Sunday Morning Meditation – Man said to the universe

Posted by Dan Whisenhunt November 16, 2014
1910 photo. An image of Halley's Comet taken June 6, 1910. Source: Wikimedia Commons

1910 photo.
An image of Halley’s Comet taken June 6, 1910. Source: Wikimedia Commons

Star Trek and Star Wars made space exploration look easy.

The concepts that daunt even the most brilliant scientists, like traveling faster than light speed or creating artificial gravity, were either solved or non-existent conflicts for these fictional travelers.

Nothing is easy. Life is the triumph of dumb luck over failure.

People that are smart enough to recognize how lucky they are to be alive, cling to life, sometimes beyond the point of reason. People who are even smarter than those people see our future in the stars above us.

They know our planet is doomed. In about a billion years, the sun will become so hot it will burn off all the water on the surface of the earth. The sun will eventually die, but we won’t be around to see it.

There are many reasons we pursue space exploration. It brings new technologies into our lives. It gives us a sense of nationalistic pride. It shores up our ability to defend ourselves from threats cosmic and terrestrial.

But the most important reason is escape. If we cannot visit new worlds, we will eventually be unable to survive on our own planet.

That, of course, assumes humans don’t do something stupid and write themselves out of existence beforehand. Or get whacked by a big-ass asteroid that wipes out most of the life on earth. Or fall ill to some predatory virus that has no cure and cannot be stopped.

Life on earth has survived all of those things throughout earth’s history. Dumb luck carried life through failure time and time again until one extraordinary creature evolved: us.

A man said to the universe:
“Sir, I exist!”
“However,” replied the universe,
“The fact has not created in me
A sense of obligation.”

– Stephen Crane

We are in a special place as a species. We are intelligent enough to study our past and bet on the future. We’ve survived because, Congress notwithstanding, we’ve outsmarted every problem that’s confronted us.

Polio? Vaccine. Flooding? Built a dam. Another country has nukes? Made more nukes and turned the earth into an international Mexican standoff.

We don’t need luck any more. But we do need to get off this planet. We’ve got a billion-year head start. Presumably, we should be able to figure this thing out in time.

Some of us are trying. There was much hand wringing after the recent disaster involving the Virgin Galactic spaceship. The commercially-funded venture aims to make space the playground of the super wealthy. In the short term, most of us will not be leaving our atmosphere. But hopefully someday they’ll offer up a coach option for ma and pa middle class.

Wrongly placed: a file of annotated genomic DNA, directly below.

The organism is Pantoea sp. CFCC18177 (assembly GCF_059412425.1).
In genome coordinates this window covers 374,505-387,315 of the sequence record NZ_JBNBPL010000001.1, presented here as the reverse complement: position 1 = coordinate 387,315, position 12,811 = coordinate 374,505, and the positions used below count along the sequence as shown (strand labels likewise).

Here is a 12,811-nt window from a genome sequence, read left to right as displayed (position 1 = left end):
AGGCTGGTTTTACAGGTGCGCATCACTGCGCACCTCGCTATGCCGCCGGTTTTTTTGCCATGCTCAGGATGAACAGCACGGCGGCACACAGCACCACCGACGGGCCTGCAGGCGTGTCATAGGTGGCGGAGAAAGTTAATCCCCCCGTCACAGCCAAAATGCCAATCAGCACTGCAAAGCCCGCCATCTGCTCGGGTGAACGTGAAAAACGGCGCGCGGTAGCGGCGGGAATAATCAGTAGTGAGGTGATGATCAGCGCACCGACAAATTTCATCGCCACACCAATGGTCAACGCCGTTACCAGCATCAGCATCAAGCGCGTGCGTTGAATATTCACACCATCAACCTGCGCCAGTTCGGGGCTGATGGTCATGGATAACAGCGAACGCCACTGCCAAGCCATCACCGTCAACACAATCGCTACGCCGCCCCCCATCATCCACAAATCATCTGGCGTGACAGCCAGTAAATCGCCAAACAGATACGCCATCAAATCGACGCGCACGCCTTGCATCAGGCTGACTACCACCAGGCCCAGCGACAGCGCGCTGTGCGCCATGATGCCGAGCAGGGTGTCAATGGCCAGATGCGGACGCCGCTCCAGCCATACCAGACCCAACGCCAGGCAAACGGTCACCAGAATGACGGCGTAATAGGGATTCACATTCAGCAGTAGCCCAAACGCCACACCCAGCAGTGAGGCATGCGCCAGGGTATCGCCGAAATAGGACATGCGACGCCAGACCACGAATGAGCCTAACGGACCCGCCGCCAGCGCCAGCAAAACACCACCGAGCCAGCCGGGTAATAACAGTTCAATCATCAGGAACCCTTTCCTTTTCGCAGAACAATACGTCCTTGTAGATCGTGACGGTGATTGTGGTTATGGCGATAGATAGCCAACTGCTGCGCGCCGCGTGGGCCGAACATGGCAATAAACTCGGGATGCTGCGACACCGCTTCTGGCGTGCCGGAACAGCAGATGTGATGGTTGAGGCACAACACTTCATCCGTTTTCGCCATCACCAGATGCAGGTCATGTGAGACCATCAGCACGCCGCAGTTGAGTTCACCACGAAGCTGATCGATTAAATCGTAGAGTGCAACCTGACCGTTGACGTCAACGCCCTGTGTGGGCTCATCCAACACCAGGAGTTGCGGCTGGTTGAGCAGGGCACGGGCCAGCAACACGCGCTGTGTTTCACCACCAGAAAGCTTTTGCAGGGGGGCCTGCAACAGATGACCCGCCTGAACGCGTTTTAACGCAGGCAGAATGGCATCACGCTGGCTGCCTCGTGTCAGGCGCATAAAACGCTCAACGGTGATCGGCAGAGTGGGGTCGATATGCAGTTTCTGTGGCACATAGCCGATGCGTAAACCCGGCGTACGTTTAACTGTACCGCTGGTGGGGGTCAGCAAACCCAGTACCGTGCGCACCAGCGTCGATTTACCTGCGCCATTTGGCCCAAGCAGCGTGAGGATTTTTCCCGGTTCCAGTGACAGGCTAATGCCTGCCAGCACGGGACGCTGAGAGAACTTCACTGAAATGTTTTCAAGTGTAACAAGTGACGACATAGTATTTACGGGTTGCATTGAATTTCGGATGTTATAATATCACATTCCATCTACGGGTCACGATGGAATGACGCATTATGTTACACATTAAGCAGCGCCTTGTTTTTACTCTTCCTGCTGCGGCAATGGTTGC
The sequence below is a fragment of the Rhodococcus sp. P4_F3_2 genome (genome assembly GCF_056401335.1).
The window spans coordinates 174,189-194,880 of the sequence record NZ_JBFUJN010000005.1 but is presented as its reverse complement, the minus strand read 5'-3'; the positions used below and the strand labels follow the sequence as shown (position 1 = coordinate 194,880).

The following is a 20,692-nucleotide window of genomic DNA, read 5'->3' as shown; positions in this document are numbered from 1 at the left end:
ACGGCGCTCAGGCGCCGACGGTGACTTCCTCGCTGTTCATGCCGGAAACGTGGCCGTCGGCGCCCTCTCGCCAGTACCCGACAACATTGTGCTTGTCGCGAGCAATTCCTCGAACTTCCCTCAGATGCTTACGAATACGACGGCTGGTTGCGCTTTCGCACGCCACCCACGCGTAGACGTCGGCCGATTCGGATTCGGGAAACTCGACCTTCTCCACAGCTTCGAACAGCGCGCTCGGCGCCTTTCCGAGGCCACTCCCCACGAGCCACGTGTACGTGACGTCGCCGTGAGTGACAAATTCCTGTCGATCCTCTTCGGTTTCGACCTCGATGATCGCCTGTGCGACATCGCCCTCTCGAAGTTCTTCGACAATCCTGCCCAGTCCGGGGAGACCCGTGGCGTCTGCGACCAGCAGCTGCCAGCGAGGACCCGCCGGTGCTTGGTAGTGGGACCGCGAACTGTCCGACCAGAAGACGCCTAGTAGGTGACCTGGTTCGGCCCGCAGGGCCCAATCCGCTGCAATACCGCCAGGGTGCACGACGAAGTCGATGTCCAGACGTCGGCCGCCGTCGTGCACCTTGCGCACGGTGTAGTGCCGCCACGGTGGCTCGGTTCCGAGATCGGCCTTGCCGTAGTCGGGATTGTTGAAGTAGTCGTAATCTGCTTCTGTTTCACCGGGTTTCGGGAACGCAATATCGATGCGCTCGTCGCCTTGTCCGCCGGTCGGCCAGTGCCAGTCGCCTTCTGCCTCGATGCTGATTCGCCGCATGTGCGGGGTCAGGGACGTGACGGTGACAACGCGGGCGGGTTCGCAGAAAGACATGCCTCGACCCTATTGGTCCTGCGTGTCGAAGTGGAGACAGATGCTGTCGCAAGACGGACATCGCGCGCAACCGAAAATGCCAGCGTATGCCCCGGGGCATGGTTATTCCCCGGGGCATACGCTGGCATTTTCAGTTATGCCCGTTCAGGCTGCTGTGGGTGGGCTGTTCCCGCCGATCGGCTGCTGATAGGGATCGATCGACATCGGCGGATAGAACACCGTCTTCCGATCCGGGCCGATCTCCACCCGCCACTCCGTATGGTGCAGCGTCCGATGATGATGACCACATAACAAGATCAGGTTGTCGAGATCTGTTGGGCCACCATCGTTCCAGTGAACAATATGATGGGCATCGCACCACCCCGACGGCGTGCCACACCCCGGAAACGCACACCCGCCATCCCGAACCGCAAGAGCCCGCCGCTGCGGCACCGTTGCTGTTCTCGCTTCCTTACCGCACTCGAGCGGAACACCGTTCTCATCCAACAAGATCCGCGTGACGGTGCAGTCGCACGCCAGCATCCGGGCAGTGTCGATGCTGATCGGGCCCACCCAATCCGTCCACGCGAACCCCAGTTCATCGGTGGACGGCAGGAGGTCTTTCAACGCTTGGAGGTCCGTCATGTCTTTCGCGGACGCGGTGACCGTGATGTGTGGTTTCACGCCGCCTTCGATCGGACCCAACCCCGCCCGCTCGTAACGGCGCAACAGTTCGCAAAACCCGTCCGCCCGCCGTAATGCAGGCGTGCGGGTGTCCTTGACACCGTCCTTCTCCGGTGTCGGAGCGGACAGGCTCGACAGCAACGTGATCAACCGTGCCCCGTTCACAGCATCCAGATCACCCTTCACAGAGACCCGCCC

Cheaper space travel hastens our exploration of the world beyond our solar system. But are we willing to put enough skin in the game? Loss of life in this endeavor will be inevitable. In. Ev. It. Able. Are we willing to accept that? We better be.

Even our non-human adventures in the firmament are accident prone. You may have heard recently that Philae, the Little Probe That Could, met up with an elusive comet. Philae didn’t just meet up with it. It landed on the freakin’ thing. I mean, how cool is that? Humans sitting behind a computer screen here on earth designed and launched something into space 10 years ago in the hopes of finding a piece of star dust. And they found it.

Despite the brilliant engineering, Philae had a bumbling landing. It dropped into a shadowy spot on the surface, obstructing the solar panel that powers the probe’s battery. It actually bounced off the comet a couple of times before touching down. The harpoons that were supposed to anchor the thing into the surface didn’t fire.

The probe has been processing samples and sending the data home before its battery runs out.  As of Saturday afternoon, Philae has shut down and may not start up again.

Philae could use a little luck, actually.

No, it will not be easy. No force will guide us. A captain who hails from France and speaks with a British accent will not make it so. We will struggle up from our primordial muck on our own.

The possibility of an infinite universe suggests we are not alone, that life is abundant, but we’ve never come into contact with another form of it, much less an intelligent form. Scientists call this the Fermi Paradox. There are many possible explanations. One suggests that life-annihilating cataclysms, like a gamma ray burst from a nearby dying star, happen at fairly regular intervals. Deciphering the mysteries of space travel takes considerably longer than these clockwork calamities allow.

Another more general theory about creation says the universe will eventually collapse back in on itself, condensing down to the singularity that was before pushing the reset button. There will be a new “big bang” and a rebirth of a new universe from the one that collapsed. It could come back as a universe capable of sustaining life. It could come back as a malformed void. It’s all dumb luck really.

But if it does all start over again, and I like to think it will, it will be populated by the matter that moves inside all of us, inside everything. Maybe someday the people of a world similar to our own will look up at the night sky and see fire streak across it, a comet composed of the dust of us.

They’ll look up and they will wonder.

About Dan Whisenhunt

Dan Whisenhunt is editor and publisher of

View all posts by Dan Whisenhunt

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